With medical marijuana more than two decades old in the Golden State, and with recreational cannabis the new kid on the block but warmly embraced by California overall, it’s inconceivable to think that legal weed will be uprooted from our soil, even as Attorney General Jeff Sessions and other conservatives in the Trump Administration remain in vocal opposition to the still federally illicit crop.

Whether or not we’ll see a blue wave in November’s general election as Democrats predict (and perhaps one shouldn’t try to read tea leaves), Tuesday’s primary election cast legal cannabis in a favorable light (maybe marijuana leaves are easier to read). Half of the State Senate’s 40 seats will be decided in the fall, as well as all 53 U.S. House seats, all of the State Assembly’s 80 seats, and a lone U.S. Senate seat.

California’s U.S. Senate Seat

Primary results will not be final until mail-in votes are counted (and those had to be postmarked by Tuesday, not received by), but preliminary results provide a good snapshot of the politicians battling it out in November. And the future of cannabis in the state is an important issue for many.

Although Democratic California Senator Dianne Feinstein has been opposed to the legalization of cannabis for much of her career, she is a very recent convert to the belief that states should have the autonomy to develop and implement their own marijuana laws. If she hadn’t shifted her cannabis stance, one has to wonder if she would have so comfortably won the Democratic primary this week. After all, fellow Democrats younger than Sen. Feinstein have thrown their weight behind legal cannabis, so if she had maintained her anti-weed stance, she may have been left behind, even with the four terms under her belt.

What’s striking as well is that the state’s Democratic party did not endorse Feinstein this year, saying that she is does not reflect the party’s progressive values.

“I think that [Feinstein] was forced to finally come around on the issue,” state cannabis policy expert Jacqueline McGowan told Leafly. “I don’t think that means she’s ever really going to be an ally. It’s unfortunate it has taken her this long to come to terms with even medical as an acceptable use.”

And Lindsay Robinson, executive director of the California Cannabis Industry Association (CCIA), said of Feinstein’s longtime anti-pot position and her recent change in canna-tude: “It’s been difficult to watch and I’m glad there’s movement on it. We’ve been working on her for 20 years.”

Democrat Kevin De Leon will also advance to the general election in November, although reportedly Feinstein has raised nearly ten times the campaign funding.

The Race for Governor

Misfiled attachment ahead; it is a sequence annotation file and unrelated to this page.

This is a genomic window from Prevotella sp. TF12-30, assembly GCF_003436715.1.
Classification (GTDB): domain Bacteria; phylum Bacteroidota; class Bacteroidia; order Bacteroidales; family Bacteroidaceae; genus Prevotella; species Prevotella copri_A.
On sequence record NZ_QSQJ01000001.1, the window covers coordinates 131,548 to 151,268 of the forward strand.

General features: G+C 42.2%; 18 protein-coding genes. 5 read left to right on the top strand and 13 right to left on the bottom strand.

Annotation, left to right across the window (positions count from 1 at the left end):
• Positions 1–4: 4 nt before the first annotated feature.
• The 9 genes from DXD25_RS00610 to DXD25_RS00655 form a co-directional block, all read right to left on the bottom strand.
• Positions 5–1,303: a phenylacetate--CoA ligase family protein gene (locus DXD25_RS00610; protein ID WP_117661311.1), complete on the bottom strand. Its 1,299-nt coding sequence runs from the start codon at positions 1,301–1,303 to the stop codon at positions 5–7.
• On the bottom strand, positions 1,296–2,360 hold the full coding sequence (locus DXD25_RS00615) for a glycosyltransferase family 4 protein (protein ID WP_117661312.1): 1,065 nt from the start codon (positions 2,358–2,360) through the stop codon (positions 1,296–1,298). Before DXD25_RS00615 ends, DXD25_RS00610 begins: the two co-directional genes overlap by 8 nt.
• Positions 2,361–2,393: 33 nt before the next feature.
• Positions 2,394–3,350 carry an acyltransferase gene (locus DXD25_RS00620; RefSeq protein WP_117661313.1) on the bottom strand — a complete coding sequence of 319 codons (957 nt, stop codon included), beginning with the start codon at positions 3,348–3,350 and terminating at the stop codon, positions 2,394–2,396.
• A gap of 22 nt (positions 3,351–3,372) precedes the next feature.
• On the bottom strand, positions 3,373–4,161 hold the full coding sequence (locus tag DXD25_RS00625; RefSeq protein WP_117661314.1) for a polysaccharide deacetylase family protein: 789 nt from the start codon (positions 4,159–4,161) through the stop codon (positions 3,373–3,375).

Lt. Gov. Gavin Newsom handily won his race for Democratic gubernatorial candidate; that’s the good news for Dems. But the bad news is that another Democrat did not secure the second spot, and therefore will not lock out a GOP rival in the fall. Newsom’s Republican opponent will be John Cox. Democrats had hoped L.A. Mayor Antonio Villaraigosa would face off against Newsom in the general election.

However, there’s still mood for optimism from the Democrats and for cannabis advocates: the fact that Cox came in a distant second, along with polling numbers, predict that Newsom will emerge victorious in the general election. He has been a consistent advocate for legal cannabis, whereas Cox has been a staunch marijuana prohibitionist, even going so far as backing mandatory hospitalization in cannabis cases.

The complicated Congress seat of Rep. Rohrabacher

Rep. Dana Rohrabacher (Huntington Beach) is not a Democrat, but he has been a friend to legal weed. He was ahead of the curve when it came to protecting medical cannabis patients from federal prosecution via the Rohrabacher-Farr amendment (now known as the Joyce Amendment), and he was instrumental in the founding of the bipartisan Congressional Cannabis Caucus, a source of several bills in Washington that are good for the industry.

Rohrabacher easily won in this week’s primary. That may be a good thing for canna-preneurs, but it doesn’t necessarily warm the hearts of progressives. Rohrabacher has advocated for legal cannabis, but one wouldn’t call him an advocate of immigrants, or of the LGBT community (he recently opposed a measure for fair housing for LGBT individuals). Further, Rohrabacher has been a Trump supporter, and has had ties with Russia, facts that make progressives uneasy.

His prospects of winning in November worry Democrats in terms of the party’s goal of turning the red blue, even as Robinson of the CCIA acknowledged his efforts to advance legal cannabis and admitted to Leafly that “we wouldn’t be here without [Rohrabacher].”

Six out of ten Americans have a favorable view of legal marijuana

Other cannabis proponents winning their primaries on Tuesday include Alex Padilla (Secretary of State), Betty Yee (Controller), Fiona Ma (Treasurer), and Xavier Becerra (Attorney General).

A Pew Research Center survey conducted in October 2017 revealed that over 60% of Americans believe that cannabis use should be legal. At the start of the new millennium, a mere 31% of the country took that stance, so Feinstein’s change of heart follows the canna-expansive thinking of the nation over the last dozen-plus years.

This article is provided for educational purposes only and is not offered as, and should not be relied on as, legal advice. Any individual or entity reading this information should consult an attorney for their particular situation. For more information/questions regarding any legal matters, please email info@nelsonhardiman.com or call 310.203.2800.